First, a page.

• 1
    $\begingroup$ Seems like the Hubble Heritage link explaining the process is dead. Any other source for that? $\endgroup$ Jul 19, 2020 at 20:26
  • $\begingroup$ I've just quoted Wikipedia there, including the link. It seems that they did not think to archive the link and it's now disappeared? For example this page about this particular image also references heritage.stsci.edu which no longer works. $\endgroup$
    – uhoh
    Jul 20, 2020 at 0:00
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    $\begingroup$ And frustratingly, they also appear to have exclude their pages from the Internet Archive as well. $\endgroup$ Jul 20, 2020 at 1:07

1 Answer 1


tl;dr No additional data of interest, but I explain how I searched, and I can explain the green color.

It seems that there have not been any additional observations of that object, which perhaps isn’t too surprising given how faint it is - 21st magnitude is possible only with big telescopes.

Simbad lists that object under the name of “EQ J103712-274051” but doesn’t list any other names, nor any references besides the IAU Circular already mentioned. That’s a purely coordinate-based designation, with the “EQ” meaning it is based on equatorial coordinates. Simbad says that that designation is internal to Simbad for objects of unknown nature and is to be avoided in the literature.

Looking at ADS, the only citation for the IAU Circular is a 2019 paper by Bonanos et al., which is a catalog of HST variable sources. That seems promising on its face, but digging into the paper it turns out that the sources they flag are different ones, and the citation is in a footnote that says, “This object is unrelated to the transient in NGC 3314 reported in the IAU Circular 7388 by Keel & Frattare (2000).”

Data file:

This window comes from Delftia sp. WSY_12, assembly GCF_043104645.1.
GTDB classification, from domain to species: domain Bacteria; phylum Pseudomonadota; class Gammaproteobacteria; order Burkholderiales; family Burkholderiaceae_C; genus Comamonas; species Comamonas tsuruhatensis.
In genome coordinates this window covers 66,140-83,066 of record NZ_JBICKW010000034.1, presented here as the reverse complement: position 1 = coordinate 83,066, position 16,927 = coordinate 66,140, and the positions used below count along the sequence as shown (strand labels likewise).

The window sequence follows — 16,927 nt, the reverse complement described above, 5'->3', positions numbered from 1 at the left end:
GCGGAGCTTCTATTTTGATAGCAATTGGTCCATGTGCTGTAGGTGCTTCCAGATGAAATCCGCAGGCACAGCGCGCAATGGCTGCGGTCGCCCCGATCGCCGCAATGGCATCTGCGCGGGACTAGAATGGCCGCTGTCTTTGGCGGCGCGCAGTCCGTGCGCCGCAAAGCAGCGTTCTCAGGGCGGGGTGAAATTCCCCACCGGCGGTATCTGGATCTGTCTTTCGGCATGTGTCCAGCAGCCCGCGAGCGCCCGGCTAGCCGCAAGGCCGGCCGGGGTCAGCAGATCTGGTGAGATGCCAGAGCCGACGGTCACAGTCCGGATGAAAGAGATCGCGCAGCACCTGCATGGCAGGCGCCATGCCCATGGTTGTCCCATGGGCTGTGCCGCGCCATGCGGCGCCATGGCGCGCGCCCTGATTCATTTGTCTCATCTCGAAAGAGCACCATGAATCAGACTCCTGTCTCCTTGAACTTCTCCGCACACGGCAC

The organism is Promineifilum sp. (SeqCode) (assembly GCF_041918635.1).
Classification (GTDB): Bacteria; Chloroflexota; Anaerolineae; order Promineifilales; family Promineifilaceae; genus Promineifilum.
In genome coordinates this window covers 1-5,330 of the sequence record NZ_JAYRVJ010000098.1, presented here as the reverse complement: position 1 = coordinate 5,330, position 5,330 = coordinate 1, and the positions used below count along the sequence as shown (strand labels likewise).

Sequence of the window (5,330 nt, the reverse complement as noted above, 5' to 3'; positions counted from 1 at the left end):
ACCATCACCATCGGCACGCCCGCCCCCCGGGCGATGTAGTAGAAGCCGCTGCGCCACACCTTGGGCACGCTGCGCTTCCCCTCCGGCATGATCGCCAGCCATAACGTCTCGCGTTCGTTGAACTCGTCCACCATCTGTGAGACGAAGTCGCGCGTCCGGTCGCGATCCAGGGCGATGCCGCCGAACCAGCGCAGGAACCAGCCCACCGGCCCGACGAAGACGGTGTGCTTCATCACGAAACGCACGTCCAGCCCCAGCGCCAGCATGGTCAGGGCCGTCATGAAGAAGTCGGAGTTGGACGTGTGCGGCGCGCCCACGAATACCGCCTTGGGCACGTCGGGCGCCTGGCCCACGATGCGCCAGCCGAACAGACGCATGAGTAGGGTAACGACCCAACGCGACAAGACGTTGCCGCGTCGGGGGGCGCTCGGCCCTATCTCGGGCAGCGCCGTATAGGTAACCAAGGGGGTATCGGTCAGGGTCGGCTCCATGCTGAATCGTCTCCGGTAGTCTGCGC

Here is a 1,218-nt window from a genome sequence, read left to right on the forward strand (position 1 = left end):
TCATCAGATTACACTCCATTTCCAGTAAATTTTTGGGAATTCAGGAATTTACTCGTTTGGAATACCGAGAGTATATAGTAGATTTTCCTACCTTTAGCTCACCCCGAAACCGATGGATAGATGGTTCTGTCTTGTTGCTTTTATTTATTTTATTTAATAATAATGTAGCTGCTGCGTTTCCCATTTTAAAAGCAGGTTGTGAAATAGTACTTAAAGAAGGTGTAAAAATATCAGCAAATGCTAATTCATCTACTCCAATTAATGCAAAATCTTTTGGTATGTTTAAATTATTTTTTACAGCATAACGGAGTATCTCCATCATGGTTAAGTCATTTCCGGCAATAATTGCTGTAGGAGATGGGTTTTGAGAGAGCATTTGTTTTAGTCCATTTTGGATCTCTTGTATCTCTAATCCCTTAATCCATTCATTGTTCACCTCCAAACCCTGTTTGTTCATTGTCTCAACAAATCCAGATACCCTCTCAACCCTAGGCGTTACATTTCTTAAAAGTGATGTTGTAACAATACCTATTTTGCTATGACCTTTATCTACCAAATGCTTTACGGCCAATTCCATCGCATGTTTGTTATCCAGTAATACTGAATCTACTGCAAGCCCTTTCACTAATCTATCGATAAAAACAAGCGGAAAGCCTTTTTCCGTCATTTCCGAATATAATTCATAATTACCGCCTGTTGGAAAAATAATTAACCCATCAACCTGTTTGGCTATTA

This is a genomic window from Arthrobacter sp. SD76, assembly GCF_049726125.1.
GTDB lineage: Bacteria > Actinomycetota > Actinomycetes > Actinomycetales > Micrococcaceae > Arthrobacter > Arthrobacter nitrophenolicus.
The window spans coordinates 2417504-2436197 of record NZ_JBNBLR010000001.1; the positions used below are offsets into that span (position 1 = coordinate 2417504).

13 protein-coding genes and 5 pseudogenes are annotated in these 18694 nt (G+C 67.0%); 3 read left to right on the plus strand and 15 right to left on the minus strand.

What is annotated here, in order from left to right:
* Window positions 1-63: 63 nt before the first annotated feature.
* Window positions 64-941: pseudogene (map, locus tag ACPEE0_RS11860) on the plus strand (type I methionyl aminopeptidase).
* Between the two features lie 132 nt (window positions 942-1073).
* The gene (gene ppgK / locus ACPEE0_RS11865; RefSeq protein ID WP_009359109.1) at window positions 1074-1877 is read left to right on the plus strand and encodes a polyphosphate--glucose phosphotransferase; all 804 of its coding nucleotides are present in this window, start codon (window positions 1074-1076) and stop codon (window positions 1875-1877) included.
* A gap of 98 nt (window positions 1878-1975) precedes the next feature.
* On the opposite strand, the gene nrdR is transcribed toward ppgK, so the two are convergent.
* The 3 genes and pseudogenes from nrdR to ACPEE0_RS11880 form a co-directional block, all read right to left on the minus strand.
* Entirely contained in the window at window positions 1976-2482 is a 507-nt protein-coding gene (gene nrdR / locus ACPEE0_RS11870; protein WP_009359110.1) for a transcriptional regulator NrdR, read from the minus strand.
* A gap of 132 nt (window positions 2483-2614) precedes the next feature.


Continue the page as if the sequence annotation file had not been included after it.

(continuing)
I also looked for further observations in Vizier- that can be a good way to find observations of a given source, even if it wasn’t called out specifically in a publication. While that search yields lots of objects within 5”, especially in HST observations, none of them seems to quite match up in coordinates and magnitudes with what Keel & Frattare report in the IAU Circular.

Regarding the green color that drew their attention to the object in the first place, here’s my interpretation of what they are saying there. First, note that HST filters are (usually) named with “F” for filter (as opposed to “G” for grism), a number that gives the filter effective wavelength in nm, and then “N”, “M”, or “W” for “narrow”, “medium”, or “wide”, indicating the width of the filter bandpass. So the F450W filter is similar to Johnson B, for example, and the F555W and F675W filters are green and red, respectively.

From 1999, when the object wasn’t bright, they had blue and red images. From 2000, after it brightened, they had blue, green, and red images. (The 1999 “red” data, F814W, are actually near-infrared, but I’m guessing they used those in the red channel for the Heritage image.) So in combining to make an RGB (color) image, they had two each of red and blue images (one before and one after brightening), but only one green image (after brightening), which they would have needed to weight doubly in the composite to get a reasonable color balance. That’s why that object ended up looking green - they weighted the “bright” green data twice as much as the “bright” red and blue data.